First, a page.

This operatically gifted play, one loved by many, is one I had vowed to never see again. In all honesty. Not because I don’t believe it to be a formidable masterpiece, one with grand illusions, high theatrics, and opportunities for magnificent performances from almost every angle, but I just don’t think I can do it again. After watching the latest Broadway revival in 2016 starring Jessica Lange, Gabriel Byrne, and Michael Shannon, and the revival that was shipped over from England to play at BAM in 2018 starring Jeremy Irons and Lesley Manville, I thought to myself, quite clearly, this has to be the last time. Blasphemy, I know.
Even when superbly done, and those two were superb productions, the play can be a slog, sometimes succumbing to boring repetition. It seems they just repeat and repeat the same rounds of attacks on one another, scene after scene. It’s a deafening game, attack and retreat; attack and retreat, leaving them all so badly bruised from the same old sharp repeated stabs that we, sometimes, feel as battered as the characters on stage. We can totally relate to their frustration. We also become aware, that they simultaneously also want to protect and show affection when opportunities present themselves; mostly when they are feeling insecure and in need.
That insecurity happens often in Eugene O’Neill’s famous “play of old sorrow“. They need each other even when attacking. But here, sitting at the cozy Minetta Lane Theatre holding tight onto my theatrical optimist card, pleading with the theatre gods to not prove me misguided, I held on, as I had made a bargain with myself. If they could succeed and find a way to condense this tense tragedy into something more digestible, then I was in. Or at least willing to give it another solid try. And when I heard that they had edited the overly long masterpiece into a two hour, one-act play, taking place over just one summer day, the day that the family realizes Mary, the mother, has relapsed and the youngest son, Edmund gets his upsettingly bad news diagnosis, I gave in, and thought, wisely or not, I should be game to give it a go. And boy, am I (mostly) glad I did.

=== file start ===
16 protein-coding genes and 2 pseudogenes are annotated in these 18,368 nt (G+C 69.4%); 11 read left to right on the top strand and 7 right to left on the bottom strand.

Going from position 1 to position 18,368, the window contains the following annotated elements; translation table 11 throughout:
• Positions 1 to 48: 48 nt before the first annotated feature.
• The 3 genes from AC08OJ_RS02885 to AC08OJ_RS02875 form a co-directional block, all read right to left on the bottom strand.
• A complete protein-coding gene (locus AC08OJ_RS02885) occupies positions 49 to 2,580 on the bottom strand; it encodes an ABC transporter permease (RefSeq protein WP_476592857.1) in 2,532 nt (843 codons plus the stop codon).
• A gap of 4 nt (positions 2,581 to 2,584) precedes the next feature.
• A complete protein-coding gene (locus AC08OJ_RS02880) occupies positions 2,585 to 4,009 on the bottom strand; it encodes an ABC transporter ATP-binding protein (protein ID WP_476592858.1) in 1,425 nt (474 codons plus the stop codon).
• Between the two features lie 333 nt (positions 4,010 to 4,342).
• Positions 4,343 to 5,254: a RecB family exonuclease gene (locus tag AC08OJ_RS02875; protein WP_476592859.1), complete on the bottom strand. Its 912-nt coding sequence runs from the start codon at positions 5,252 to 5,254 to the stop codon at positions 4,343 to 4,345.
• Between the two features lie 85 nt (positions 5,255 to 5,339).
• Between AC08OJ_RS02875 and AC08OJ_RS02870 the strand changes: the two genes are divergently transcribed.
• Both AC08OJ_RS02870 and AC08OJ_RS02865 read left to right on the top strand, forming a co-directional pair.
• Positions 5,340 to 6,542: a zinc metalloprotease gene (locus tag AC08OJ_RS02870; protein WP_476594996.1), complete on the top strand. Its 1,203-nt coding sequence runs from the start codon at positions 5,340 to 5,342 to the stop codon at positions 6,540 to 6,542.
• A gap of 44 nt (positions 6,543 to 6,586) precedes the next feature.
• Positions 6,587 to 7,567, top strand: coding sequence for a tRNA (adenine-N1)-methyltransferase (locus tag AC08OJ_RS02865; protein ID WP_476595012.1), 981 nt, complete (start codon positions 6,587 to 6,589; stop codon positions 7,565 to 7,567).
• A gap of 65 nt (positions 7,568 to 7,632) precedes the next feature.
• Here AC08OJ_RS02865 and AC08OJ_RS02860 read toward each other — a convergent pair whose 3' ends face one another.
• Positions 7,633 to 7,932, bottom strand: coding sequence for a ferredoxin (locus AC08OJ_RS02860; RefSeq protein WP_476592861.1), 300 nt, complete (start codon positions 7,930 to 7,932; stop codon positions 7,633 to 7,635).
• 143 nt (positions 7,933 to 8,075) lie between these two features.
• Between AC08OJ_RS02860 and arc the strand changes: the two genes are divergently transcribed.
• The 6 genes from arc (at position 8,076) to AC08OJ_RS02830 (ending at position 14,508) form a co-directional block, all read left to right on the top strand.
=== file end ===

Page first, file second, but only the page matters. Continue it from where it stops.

The blame game at the heart of this drama flies strong and clear in this Audible-produced version directed with a tight grip by Robert O’Hara (NYTW/Broadway’s Slave Play). The slicing block to make it a one-acter has required many a daring adjustment, focusing in on the action and collapsing the time frame down to something more manageable and forceful. The drama is more condensed, taking us through in, what would be called, a quick two hours (for anyone who has a familiarity with the play, that is a feat). They have contemporized the setting to 2020 and placed it most solidly inside a lockdown and a pandemic. The idea sizzles inside our soul, making us excited to see how it adds flavor to the mass, and although never completely justified, the ideas and slant haven’t hurt the fundamentals of the play. The morbid poetry still plays out, even amongst the eliminations and the piles of unnecessary Amazon boxes and Clorox wipes strewn around the room. (It really felt a bit too commercialized, Audible, I must say.)
Fascinatingly, the modern setting doesn’t give the hours much more depth. It does give it some clarity through a few different lenses, and with O’Hara’s colorblind casting the formulations carry different points and angles that accentuate the complicated arrangements that all four have been living within. The disappointment and angry resentment of one another hang heavy on that stage, designed with an overzealous flair by Clint Ramos (Broadway’s Grand Horizons), who is also credited with the costuming, with lighting by Alex Jainchill (Off-Broadway’s Mankind), and a weird but wonderful sound design by Palmer Hefferan (Public’s Wild Goose Dreams). As it should, and the actors find a complementary engagement with each other that feels fresh and alive, even as they discuss the darkness and anger in a dope fiend’s curse. But it doesn’t always deliver, much like many an Amazon order.